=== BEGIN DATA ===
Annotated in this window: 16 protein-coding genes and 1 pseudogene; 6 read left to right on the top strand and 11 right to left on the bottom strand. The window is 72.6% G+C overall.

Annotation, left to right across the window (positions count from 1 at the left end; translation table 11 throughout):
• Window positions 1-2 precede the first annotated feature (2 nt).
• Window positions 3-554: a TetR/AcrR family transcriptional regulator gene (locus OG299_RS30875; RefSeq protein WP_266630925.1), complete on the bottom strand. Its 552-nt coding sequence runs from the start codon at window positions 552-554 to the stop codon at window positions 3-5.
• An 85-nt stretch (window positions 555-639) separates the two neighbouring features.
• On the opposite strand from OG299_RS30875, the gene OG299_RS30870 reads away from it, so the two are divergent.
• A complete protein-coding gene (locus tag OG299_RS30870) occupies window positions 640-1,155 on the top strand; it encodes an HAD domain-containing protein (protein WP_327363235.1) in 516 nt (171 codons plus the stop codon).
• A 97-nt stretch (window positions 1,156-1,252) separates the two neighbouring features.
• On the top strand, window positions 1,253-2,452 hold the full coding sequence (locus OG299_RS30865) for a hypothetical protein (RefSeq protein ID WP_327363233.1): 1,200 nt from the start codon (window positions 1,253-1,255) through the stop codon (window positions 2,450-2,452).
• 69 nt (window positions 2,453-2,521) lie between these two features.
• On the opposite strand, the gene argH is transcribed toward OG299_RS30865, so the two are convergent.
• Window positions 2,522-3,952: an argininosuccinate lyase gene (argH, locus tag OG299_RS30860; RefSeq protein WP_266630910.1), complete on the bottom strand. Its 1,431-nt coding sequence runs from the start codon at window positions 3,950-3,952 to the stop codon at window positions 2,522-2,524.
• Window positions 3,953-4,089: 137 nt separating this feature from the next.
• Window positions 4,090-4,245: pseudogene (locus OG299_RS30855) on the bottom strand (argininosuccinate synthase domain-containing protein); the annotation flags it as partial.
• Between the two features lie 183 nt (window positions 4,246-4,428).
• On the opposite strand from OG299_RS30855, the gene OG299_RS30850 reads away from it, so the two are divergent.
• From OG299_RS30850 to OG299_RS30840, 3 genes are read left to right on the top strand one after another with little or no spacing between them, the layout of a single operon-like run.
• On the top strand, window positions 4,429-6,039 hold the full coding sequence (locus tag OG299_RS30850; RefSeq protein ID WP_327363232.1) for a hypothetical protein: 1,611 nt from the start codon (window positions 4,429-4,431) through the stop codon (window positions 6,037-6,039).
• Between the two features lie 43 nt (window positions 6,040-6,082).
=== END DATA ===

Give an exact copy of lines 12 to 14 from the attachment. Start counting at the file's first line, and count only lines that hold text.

• Window positions 2,522-3,952: an argininosuccinate lyase gene (argH, locus tag OG299_RS30860; RefSeq protein WP_266630910.1), complete on the bottom strand. Its 1,431-nt coding sequence runs from the start codon at window positions 3,950-3,952 to the stop codon at window positions 2,522-2,524.
• Window positions 3,953-4,089: 137 nt separating this feature from the next.
• Window positions 4,090-4,245: pseudogene (locus OG299_RS30855) on the bottom strand (argininosuccinate synthase domain-containing protein); the annotation flags it as partial.